PPA and Copyright – Trust a Champion

For many a professional photographer, the Professional Photographers of America is a trusted resource for education, support, and representation on all matters that matter to photographers. There are several trade associations, among them the NPPA, ASMP, and APA, and the PP of A stands shoulder to shoulder with them in working hard to affect change around the country and within the industry. Each tends to focus on one area where photographers need help, but all are working hard when it comes to protecting copyright for professional photographers.

A few weeks ago, the CEO Continue reading "PPA and Copyright – Trust a Champion"

Binded – Unwanted S&M For Artists & Creatives

There are plenty of ways to gag and bind your time, creativity, and intellectual property. The latest one, Binded (a rebranding of a company called Blockai) is a startup offering up worthless "certificates" - selling snake oil to the creative masses.

On their website they proffer "we give you a copyright certificate as proof which can help protect you against copyright infringement." Unfortunately, they should be saying "might" or "may", and even then, that's not true. In a March 14, 2016 TechCrunch interview (here), when the CEO is asked if there is any legal benefit to their Continue reading "Binded – Unwanted S&M For Artists & Creatives"

$1.2M Copyright Claim Awarded for Infringement of Photos

A common refrain by photographers who make excuses for not registering their work with the copyright office is that they’re not that valuable, or that no one would want to steal them.

On May 11th, in Baltimore Maryland, a jury awarded the copyright owner $900,000 in actual damages and $300,000 in statutory damages for 133 total infringements of 24 different images, of plants, in Under A Food Plant Company v. Exterior Design Inc.  The case is BPG-15-871, before the US District Court for the District of Maryland.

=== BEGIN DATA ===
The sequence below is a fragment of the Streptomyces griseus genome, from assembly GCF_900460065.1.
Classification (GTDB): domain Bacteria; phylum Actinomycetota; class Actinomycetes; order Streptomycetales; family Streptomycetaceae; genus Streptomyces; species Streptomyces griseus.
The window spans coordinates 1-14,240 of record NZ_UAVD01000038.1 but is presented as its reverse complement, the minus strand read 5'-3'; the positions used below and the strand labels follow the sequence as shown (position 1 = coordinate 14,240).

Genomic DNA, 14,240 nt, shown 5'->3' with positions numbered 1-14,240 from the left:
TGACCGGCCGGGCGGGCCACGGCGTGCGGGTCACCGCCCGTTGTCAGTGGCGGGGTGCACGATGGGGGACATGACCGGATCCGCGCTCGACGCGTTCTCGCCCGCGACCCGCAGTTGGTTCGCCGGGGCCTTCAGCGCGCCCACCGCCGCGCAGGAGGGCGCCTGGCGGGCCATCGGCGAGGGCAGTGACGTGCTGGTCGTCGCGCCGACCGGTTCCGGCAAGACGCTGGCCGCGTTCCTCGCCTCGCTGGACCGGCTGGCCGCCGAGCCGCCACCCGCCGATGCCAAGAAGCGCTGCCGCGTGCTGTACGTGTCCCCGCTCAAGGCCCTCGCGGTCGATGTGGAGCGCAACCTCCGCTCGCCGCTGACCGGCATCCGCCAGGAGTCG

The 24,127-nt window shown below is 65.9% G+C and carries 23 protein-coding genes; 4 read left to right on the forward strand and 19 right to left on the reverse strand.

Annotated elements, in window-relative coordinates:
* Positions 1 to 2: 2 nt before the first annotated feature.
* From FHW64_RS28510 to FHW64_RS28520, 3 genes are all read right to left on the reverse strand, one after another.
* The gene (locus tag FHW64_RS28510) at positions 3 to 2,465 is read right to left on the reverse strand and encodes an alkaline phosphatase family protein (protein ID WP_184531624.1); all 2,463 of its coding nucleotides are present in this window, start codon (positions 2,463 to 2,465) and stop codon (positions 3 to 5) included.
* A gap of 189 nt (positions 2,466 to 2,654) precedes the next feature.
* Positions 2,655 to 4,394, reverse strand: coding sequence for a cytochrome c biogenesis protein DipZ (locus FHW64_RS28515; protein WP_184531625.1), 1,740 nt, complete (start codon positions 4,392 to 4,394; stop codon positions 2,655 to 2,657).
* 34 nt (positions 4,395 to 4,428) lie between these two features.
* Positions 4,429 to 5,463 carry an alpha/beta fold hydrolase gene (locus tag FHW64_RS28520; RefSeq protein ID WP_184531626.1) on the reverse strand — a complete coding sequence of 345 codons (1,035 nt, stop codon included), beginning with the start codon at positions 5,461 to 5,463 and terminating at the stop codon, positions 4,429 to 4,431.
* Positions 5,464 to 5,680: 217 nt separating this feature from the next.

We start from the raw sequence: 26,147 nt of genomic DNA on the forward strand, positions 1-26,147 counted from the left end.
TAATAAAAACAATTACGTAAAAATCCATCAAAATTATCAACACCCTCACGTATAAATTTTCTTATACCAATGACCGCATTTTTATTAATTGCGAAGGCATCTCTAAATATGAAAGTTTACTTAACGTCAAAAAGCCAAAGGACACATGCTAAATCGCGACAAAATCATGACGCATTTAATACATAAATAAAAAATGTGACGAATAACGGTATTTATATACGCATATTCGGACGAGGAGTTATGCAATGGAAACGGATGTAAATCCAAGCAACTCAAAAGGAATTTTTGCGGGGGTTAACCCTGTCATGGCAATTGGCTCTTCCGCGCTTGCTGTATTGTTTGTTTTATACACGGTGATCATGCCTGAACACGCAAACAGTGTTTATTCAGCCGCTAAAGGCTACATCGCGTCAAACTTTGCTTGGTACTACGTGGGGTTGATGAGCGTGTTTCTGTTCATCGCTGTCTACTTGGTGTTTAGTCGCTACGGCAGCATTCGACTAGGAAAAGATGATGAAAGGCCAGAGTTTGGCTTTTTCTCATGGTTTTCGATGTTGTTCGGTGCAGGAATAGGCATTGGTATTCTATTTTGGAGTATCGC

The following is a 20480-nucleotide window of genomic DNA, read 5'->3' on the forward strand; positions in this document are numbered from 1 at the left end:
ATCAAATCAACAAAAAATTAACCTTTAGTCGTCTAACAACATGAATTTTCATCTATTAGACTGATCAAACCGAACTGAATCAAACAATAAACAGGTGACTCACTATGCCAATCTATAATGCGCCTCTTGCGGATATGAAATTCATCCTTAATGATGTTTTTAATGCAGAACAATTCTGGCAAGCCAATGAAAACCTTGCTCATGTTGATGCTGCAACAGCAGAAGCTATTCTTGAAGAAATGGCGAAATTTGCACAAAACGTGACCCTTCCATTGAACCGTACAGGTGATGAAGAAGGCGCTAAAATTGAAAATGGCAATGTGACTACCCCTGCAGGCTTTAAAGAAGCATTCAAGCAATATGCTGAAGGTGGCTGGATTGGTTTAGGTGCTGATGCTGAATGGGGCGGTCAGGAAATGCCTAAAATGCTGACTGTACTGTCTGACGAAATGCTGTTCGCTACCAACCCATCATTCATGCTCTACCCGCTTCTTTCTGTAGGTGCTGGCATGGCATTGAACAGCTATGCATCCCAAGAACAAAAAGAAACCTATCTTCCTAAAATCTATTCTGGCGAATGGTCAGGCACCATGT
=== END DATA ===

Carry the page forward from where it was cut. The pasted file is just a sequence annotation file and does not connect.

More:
At issue was a a series of photographs of a product line that Continue reading "$1.2M Copyright Claim Awarded for Infringement of Photos"

Letting Freelancers Screw Themselves: CONDÉ NAST(Y) Edition

Conde Nast has taken a page out of the Time Magazine playbook and their new contract outlines that you can pay a fee to be paid faster, according to the Fashionista blog here, who reports they have a copy of the latest contract.

In 2009, Photo Business News reported here about how Time Warner was doing the same thing.  What is not clear, is what the Conde Nast payment schedule is like.

It is a common accounting concept whereby you bill, say, $1,000 for an assignment, and offer the following terms: "2/10 Net 30", which means that the party Continue reading "Letting Freelancers Screw Themselves: CONDÉ NAST(Y) Edition"